35 years ago today: Columbia’s first flight; 55 years ago today: humanity’s first flight

On April 12, 1981, the Space Shuttle Columbia blasted off the launchpad at Kennedy Space Center’s LC-39A.  Her crew for this test flight were Commander John Young and Pilot Bob Crippen.  Young was already an experienced astronaut, with three flights including a lunar surface mission under his belt, while Crippen was a rookie out of the cancelled MOL program.  This was the first, and so far only, time an orbital spacecraft has made its first flight with human crew on board.  NASA had wanted a suborbital test flight first, but Young had argued against it, saying that the flight profile (a deliberate Return To Launch Site abort) required “continuous miracles interspersed by Acts of God” in order to be successful.  And in the end, he was right.  The risky RTLS was not necessary, and STS-1 was a success.  After thirty seven orbits and 54.5 hours, the two men returned, landing Columbia in the deserts of southern California, at Edwards Air Force Base’s Dryden Flight Research Center (now the Armstrong Flight Research Center).  On this video, note the white External Tank (they stopped painting it after STS-2, which saved considerable weight) and the distinctive black chines that always marked Columbia.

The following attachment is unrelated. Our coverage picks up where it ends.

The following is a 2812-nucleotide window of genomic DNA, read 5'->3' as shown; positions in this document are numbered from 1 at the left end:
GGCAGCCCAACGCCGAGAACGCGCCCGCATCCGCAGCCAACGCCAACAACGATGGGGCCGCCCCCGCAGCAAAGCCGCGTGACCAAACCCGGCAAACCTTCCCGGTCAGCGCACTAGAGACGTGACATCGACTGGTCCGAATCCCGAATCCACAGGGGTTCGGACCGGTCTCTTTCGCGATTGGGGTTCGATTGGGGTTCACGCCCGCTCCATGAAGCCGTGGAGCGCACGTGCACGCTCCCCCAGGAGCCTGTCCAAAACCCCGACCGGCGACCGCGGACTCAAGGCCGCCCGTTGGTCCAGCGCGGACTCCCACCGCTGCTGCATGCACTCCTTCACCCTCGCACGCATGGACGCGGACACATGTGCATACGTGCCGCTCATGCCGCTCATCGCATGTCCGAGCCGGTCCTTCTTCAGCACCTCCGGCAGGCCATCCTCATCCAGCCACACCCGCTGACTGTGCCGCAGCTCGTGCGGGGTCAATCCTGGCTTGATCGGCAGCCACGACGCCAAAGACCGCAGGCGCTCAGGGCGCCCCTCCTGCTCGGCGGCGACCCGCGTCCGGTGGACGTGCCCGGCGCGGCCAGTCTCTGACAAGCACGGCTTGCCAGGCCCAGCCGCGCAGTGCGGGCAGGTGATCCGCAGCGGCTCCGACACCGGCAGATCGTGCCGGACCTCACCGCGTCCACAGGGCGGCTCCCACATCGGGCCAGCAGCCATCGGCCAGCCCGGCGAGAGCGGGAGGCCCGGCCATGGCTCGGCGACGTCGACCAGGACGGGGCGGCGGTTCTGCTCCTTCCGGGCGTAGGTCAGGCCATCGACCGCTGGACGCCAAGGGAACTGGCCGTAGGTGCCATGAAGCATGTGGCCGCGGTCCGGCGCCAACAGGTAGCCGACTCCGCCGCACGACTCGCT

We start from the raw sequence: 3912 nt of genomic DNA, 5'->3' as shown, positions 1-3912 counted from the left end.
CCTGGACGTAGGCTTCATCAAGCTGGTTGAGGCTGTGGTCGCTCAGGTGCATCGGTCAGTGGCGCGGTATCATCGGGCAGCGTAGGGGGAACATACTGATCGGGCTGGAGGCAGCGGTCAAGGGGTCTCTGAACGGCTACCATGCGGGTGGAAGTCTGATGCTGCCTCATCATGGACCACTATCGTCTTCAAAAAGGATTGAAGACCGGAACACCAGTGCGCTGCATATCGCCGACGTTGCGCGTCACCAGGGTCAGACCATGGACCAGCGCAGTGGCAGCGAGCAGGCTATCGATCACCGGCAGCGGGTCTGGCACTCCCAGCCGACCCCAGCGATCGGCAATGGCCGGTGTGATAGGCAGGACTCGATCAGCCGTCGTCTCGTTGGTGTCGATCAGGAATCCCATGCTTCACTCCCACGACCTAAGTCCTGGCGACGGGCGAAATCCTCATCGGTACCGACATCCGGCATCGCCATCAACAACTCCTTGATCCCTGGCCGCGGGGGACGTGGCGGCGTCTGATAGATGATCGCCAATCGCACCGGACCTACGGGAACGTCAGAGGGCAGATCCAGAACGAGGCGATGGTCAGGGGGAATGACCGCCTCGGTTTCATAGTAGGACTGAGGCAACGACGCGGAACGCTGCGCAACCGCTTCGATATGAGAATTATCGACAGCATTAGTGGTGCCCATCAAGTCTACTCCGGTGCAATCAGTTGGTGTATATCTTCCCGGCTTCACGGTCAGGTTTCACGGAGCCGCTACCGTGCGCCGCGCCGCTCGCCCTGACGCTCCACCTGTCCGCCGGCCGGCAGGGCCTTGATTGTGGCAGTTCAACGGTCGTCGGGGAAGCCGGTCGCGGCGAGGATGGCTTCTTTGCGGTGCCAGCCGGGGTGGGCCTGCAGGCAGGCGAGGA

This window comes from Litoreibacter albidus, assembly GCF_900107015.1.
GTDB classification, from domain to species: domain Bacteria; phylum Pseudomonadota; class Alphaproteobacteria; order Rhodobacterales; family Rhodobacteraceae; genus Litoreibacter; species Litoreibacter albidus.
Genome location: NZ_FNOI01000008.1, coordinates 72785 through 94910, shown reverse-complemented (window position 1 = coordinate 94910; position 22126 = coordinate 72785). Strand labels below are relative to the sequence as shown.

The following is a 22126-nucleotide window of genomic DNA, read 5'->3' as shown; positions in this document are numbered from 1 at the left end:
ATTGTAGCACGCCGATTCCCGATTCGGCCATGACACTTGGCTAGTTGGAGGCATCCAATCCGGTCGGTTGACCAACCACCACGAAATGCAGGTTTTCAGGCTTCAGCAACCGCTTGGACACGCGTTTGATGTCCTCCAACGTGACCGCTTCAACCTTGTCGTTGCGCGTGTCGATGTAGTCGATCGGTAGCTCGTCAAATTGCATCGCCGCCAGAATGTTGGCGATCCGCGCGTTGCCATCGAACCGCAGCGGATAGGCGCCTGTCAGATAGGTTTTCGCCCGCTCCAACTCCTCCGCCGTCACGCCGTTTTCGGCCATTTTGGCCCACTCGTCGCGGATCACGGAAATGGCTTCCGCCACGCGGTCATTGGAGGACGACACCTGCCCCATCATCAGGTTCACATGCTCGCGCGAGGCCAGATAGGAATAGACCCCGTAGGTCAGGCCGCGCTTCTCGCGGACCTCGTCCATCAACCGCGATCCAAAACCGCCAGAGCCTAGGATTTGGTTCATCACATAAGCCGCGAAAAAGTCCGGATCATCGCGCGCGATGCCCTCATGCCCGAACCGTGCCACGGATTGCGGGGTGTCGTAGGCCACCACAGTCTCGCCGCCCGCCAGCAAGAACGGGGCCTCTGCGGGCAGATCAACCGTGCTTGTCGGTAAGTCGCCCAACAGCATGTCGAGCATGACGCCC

But that’s not the only amazing thing on this date in history, for this is Yuri’s Night.  Today is also the 55th anniversary of Vostok 1.  Yuri Gagarin climbed into the capsule atop an R-7 missile.  The capsule was modified from spy satellites, which had a pressurized reentry capsule to return film for developing and analysis, and it was a tight fight even for the small man.  (All early cosmonauts were short in stature, selected specifically for ease in fitting into tight confines as well as high G-load resistance.)  He completed two orbits of the Earth and then returned, but since Vostok did not have a landing system, he ejected after reentry and parachuted down separately.  He landed in a farmer’s field in Russia, startling the farmer and his daughter.  “When they saw me in my space suit and the parachute dragging alongside as I walked, they started to back away in fear. I told them, don’t be afraid, I am a Soviet citizen like you, who has descended from space and I must find a telephone to call Moscow!”  Gagarin immediately was lauded as a hero, and grounded from future spaceflights; sadly this would not save his life, as he died in a plane crash only seven years later.  But it is Gagarin that all astronauts follow, and will forevermore.


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